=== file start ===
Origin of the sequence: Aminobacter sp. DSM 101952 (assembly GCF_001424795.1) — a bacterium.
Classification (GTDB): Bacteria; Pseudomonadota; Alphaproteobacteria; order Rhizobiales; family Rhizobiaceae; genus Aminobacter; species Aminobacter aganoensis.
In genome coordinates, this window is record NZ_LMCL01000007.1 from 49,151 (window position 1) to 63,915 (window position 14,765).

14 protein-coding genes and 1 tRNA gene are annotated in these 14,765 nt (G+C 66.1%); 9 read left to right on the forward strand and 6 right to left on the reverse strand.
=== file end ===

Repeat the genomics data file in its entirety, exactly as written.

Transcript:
Origin of the sequence: Aminobacter sp. DSM 101952 (assembly GCF_001424795.1) — a bacterium.
Classification (GTDB): Bacteria; Pseudomonadota; Alphaproteobacteria; order Rhizobiales; family Rhizobiaceae; genus Aminobacter; species Aminobacter aganoensis.
In genome coordinates, this window is record NZ_LMCL01000007.1 from 49,151 (window position 1) to 63,915 (window position 14,765).

14 protein-coding genes and 1 tRNA gene are annotated in these 14,765 nt (G+C 66.1%); 9 read left to right on the forward strand and 6 right to left on the reverse strand.